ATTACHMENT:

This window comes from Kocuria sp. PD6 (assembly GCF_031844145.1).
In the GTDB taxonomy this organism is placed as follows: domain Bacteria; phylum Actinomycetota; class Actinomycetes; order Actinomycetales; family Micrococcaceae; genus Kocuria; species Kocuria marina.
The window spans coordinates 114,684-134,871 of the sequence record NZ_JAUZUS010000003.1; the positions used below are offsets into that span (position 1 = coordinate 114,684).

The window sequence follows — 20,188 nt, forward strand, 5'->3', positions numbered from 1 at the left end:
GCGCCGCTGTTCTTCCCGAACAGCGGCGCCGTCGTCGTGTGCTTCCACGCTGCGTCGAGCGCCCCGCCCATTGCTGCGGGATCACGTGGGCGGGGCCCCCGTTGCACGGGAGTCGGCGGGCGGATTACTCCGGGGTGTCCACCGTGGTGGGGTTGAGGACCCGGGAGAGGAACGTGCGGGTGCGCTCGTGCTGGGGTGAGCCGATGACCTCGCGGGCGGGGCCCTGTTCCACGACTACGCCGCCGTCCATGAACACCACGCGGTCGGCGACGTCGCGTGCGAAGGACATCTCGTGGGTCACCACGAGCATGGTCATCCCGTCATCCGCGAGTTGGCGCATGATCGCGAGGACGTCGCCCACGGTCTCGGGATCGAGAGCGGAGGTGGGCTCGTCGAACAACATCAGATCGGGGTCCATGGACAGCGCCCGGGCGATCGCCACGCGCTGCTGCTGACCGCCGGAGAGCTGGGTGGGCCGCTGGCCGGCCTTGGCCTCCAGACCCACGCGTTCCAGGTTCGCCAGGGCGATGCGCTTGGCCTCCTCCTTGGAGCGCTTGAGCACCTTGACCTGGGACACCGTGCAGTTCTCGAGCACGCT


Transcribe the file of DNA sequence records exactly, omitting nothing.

This window comes from Kocuria sp. PD6 (assembly GCF_031844145.1).
In the GTDB taxonomy this organism is placed as follows: domain Bacteria; phylum Actinomycetota; class Actinomycetes; order Actinomycetales; family Micrococcaceae; genus Kocuria; species Kocuria marina.
The window spans coordinates 114,684-134,871 of the sequence record NZ_JAUZUS010000003.1; the positions used below are offsets into that span (position 1 = coordinate 114,684).

The window sequence follows — 20,188 nt, forward strand, 5'->3', positions numbered from 1 at the left end:
GCGCCGCTGTTCTTCCCGAACAGCGGCGCCGTCGTCGTGTGCTTCCACGCTGCGTCGAGCGCCCCGCCCATTGCTGCGGGATCACGTGGGCGGGGCCCCCGTTGCACGGGAGTCGGCGGGCGGATTACTCCGGGGTGTCCACCGTGGTGGGGTTGAGGACCCGGGAGAGGAACGTGCGGGTGCGCTCGTGCTGGGGTGAGCCGATGACCTCGCGGGCGGGGCCCTGTTCCACGACTACGCCGCCGTCCATGAACACCACGCGGTCGGCGACGTCGCGTGCGAAGGACATCTCGTGGGTCACCACGAGCATGGTCATCCCGTCATCCGCGAGTTGGCGCATGATCGCGAGGACGTCGCCCACGGTCTCGGGATCGAGAGCGGAGGTGGGCTCGTCGAACAACATCAGATCGGGGTCCATGGACAGCGCCCGGGCGATCGCCACGCGCTGCTGCTGACCGCCGGAGAGCTGGGTGGGCCGCTGGCCGGCCTTGGCCTCCAGACCCACGCGTTCCAGGTTCGCCAGGGCGATGCGCTTGGCCTCCTCCTTGGAGCGCTTGAGCACCTTGACCTGGGACACCGTGCAGTTCTCGAGCACGCT